‘Dominion Theatre, London – until 29 October 2022
It’s a cult classic that’s got the word, got the groove, it’s got meaning, and in its current West End run at the Dominion Theatre, Grease provides a high energy, fun night out that’ll have you feeling good and tapping your toes.
The production which previously toured the UK features all the iconic moments and songs from the film, but shuffles them around and combines them with their original stage versions. For example The T Birds are now back to their original name of the Burger Palace Boys. These small tweaks allow the audience to be more engaged as they don’t quite know what’s coming.
However, other attempts to somewhat modernise the book fall a little flat. You would assume that ending the show with the punchline of the girl changing herself so the boy likes her, could’ve been switched up a little but it remains the same as the movie and certainly feels dated. This version of Grease does give Sandy’s character more of a backbone but it would be nice to see just a bit of dialogue added to give her a bit more autonomy at the end.
The West End cast is chockablock with strong performers who bring the array of characters to life incredibly well. As the leading lady, Olivia Moore is a delight as Sandy. Her powerhouse voice soars every time she opens her mouth and she gives a dynamic and endearing performance. Leader of the Burger Palace Boys, Danny Zuko is played well by Dan Partridge who really comes into his own in the angsty number ‘How Big I’m Gonna Be’ and also provides great humour and vocals in ‘Stranded at the Drive In’.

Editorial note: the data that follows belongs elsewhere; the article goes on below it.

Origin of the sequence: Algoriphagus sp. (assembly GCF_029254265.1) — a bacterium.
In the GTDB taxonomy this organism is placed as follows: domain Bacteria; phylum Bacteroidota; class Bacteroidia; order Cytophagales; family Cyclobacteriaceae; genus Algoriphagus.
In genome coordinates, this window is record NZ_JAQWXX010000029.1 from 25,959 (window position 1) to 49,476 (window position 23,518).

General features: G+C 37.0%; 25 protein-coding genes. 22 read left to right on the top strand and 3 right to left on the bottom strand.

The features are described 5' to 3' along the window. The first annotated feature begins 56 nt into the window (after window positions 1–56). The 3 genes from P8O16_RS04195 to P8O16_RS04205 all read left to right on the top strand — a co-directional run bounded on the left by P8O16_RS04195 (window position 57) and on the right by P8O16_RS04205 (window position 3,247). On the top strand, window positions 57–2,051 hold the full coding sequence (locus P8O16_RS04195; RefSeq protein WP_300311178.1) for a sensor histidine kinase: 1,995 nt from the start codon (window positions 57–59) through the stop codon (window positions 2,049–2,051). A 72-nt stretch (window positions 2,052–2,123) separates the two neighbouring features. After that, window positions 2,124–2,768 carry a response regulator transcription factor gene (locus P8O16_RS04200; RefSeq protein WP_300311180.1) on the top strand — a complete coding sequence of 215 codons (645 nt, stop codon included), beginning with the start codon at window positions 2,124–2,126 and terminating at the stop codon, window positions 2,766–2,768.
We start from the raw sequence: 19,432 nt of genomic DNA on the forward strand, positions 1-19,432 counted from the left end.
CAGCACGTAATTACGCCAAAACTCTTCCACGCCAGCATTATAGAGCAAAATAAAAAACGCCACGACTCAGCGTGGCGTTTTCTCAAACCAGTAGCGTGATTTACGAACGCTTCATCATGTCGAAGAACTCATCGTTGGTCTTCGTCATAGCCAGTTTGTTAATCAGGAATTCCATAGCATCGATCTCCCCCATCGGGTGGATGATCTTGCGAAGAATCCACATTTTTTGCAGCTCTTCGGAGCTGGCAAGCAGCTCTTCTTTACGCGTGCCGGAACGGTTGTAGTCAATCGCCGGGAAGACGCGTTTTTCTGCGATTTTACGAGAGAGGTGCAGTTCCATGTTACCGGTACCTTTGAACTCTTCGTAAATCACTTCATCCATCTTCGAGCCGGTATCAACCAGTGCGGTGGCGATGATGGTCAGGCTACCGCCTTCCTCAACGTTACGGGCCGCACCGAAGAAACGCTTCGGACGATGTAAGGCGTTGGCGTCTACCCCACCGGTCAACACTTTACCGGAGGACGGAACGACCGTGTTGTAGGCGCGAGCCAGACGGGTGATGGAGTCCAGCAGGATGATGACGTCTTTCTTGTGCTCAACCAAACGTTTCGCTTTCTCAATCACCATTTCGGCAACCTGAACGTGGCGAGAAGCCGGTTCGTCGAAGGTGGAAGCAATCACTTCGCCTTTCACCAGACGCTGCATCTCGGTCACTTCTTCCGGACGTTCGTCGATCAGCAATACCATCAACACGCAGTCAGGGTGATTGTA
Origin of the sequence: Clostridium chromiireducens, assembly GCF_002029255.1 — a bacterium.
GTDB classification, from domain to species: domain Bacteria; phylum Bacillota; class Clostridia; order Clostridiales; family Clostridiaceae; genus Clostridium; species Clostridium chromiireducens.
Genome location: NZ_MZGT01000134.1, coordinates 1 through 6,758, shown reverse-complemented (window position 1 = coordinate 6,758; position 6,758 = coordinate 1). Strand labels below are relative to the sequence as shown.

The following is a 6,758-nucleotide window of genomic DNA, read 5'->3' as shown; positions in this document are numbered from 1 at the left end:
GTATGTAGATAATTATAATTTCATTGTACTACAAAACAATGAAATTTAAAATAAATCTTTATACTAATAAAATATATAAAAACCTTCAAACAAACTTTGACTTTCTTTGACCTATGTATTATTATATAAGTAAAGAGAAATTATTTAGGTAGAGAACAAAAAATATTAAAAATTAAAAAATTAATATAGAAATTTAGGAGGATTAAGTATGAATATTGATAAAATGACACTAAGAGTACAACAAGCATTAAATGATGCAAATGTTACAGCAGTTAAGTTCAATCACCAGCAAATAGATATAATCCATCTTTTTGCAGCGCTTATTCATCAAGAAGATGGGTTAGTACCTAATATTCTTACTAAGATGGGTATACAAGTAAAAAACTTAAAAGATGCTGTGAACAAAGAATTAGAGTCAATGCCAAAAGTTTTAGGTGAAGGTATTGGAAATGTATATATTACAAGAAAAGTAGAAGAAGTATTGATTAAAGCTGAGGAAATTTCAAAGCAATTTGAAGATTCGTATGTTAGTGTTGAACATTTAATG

Other standout performers include Jocasta Almgill, who’s rendition of ‘There Are Worse Things I Could Do’, is heart-wrenching and transforms the song to be heard in a new light. Mary Moore is also a gem as Jan and Eloise Davies is wonderfully witty and whimsical as the Beauty School Dropout, Frenchie. Paul French’s Kenickie is rough and brooding but sometimes lets his softer side show and is a delight to watch.
If you’ve seen the adverts for this show, you’ll have probably seen Peter Andre who is starring as Vince Fontaine and Teen Idol. Whilst only appearing briefly in act one, in act two he comes to life and is highly entertaining and will certainly please audience members who are fans!
There are a few moments in the show where the energy lulls or jokes fall a bit flat but it’s the full ensemble sections that really bring it back up and make it soar. The Hand Jive and We Go Together are especially good moments that ooze energy and almost create electricity in the auditorium. This is in a big way thanks to Arlene Phillips’ outstanding choreography that is fresh and exciting but completely in keeping with what we know as love as typically Grease.
As a whole the cast are top notch and work really well together. It’s great to see how much characterisation work has gone into each role, so that no matter who you’re looking at one stage, you can always see a story or relationship developing with them.
Despite a few shortcomings, the musical is a real laugh and a nice, hand jiving escape from reality. It’s not groundbreaking but Grease The Musical does what it says on the tin and delivers iconic scenes and songs that fans of the film will love. So, all you crazy cats better get booking!